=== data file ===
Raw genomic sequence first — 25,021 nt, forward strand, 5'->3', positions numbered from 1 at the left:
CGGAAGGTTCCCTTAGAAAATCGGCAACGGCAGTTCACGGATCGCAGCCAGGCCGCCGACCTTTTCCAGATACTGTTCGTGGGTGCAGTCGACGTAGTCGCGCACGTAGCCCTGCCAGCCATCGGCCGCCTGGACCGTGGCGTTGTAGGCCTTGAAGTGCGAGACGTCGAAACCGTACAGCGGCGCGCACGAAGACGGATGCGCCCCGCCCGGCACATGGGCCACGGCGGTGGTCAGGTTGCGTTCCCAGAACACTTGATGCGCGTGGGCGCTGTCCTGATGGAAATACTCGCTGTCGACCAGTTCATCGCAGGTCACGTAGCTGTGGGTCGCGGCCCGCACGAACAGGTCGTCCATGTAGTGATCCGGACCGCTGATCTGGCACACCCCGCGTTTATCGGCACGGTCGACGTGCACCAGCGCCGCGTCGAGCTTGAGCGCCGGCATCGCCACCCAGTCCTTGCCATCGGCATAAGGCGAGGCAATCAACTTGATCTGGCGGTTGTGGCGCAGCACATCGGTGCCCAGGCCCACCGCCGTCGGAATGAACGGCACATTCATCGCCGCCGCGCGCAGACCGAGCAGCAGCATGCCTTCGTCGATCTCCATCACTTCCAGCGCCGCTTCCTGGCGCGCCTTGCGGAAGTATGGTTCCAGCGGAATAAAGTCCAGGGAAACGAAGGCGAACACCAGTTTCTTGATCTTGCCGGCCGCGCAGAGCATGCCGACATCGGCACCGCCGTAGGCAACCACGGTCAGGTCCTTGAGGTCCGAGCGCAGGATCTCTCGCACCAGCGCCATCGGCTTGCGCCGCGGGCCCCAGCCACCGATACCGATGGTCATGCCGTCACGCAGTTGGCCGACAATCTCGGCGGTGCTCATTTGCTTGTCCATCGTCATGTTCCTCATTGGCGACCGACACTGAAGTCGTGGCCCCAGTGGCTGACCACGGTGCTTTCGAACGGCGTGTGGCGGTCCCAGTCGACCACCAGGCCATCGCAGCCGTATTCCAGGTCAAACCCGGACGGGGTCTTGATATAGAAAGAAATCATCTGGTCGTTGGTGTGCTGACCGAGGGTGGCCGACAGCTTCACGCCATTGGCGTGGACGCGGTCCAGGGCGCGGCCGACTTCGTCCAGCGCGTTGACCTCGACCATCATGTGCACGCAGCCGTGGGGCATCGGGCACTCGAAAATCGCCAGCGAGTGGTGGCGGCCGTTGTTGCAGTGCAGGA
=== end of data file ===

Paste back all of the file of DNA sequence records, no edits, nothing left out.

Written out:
Raw genomic sequence first — 25,021 nt, forward strand, 5'->3', positions numbered from 1 at the left:
CGGAAGGTTCCCTTAGAAAATCGGCAACGGCAGTTCACGGATCGCAGCCAGGCCGCCGACCTTTTCCAGATACTGTTCGTGGGTGCAGTCGACGTAGTCGCGCACGTAGCCCTGCCAGCCATCGGCCGCCTGGACCGTGGCGTTGTAGGCCTTGAAGTGCGAGACGTCGAAACCGTACAGCGGCGCGCACGAAGACGGATGCGCCCCGCCCGGCACATGGGCCACGGCGGTGGTCAGGTTGCGTTCCCAGAACACTTGATGCGCGTGGGCGCTGTCCTGATGGAAATACTCGCTGTCGACCAGTTCATCGCAGGTCACGTAGCTGTGGGTCGCGGCCCGCACGAACAGGTCGTCCATGTAGTGATCCGGACCGCTGATCTGGCACACCCCGCGTTTATCGGCACGGTCGACGTGCACCAGCGCCGCGTCGAGCTTGAGCGCCGGCATCGCCACCCAGTCCTTGCCATCGGCATAAGGCGAGGCAATCAACTTGATCTGGCGGTTGTGGCGCAGCACATCGGTGCCCAGGCCCACCGCCGTCGGAATGAACGGCACATTCATCGCCGCCGCGCGCAGACCGAGCAGCAGCATGCCTTCGTCGATCTCCATCACTTCCAGCGCCGCTTCCTGGCGCGCCTTGCGGAAGTATGGTTCCAGCGGAATAAAGTCCAGGGAAACGAAGGCGAACACCAGTTTCTTGATCTTGCCGGCCGCGCAGAGCATGCCGACATCGGCACCGCCGTAGGCAACCACGGTCAGGTCCTTGAGGTCCGAGCGCAGGATCTCTCGCACCAGCGCCATCGGCTTGCGCCGCGGGCCCCAGCCACCGATACCGATGGTCATGCCGTCACGCAGTTGGCCGACAATCTCGGCGGTGCTCATTTGCTTGTCCATCGTCATGTTCCTCATTGGCGACCGACACTGAAGTCGTGGCCCCAGTGGCTGACCACGGTGCTTTCGAACGGCGTGTGGCGGTCCCAGTCGACCACCAGGCCATCGCAGCCGTATTCCAGGTCAAACCCGGACGGGGTCTTGATATAGAAAGAAATCATCTGGTCGTTGGTGTGCTGACCGAGGGTGGCCGACAGCTTCACGCCATTGGCGTGGACGCGGTCCAGGGCGCGGCCGACTTCGTCCAGCGCGTTGACCTCGACCATCATGTGCACGCAGCCGTGGGGCATCGGGCACTCGAAAATCGCCAGCGAGTGGTGGCGGCCGTTGTTGCAGTGCAGGA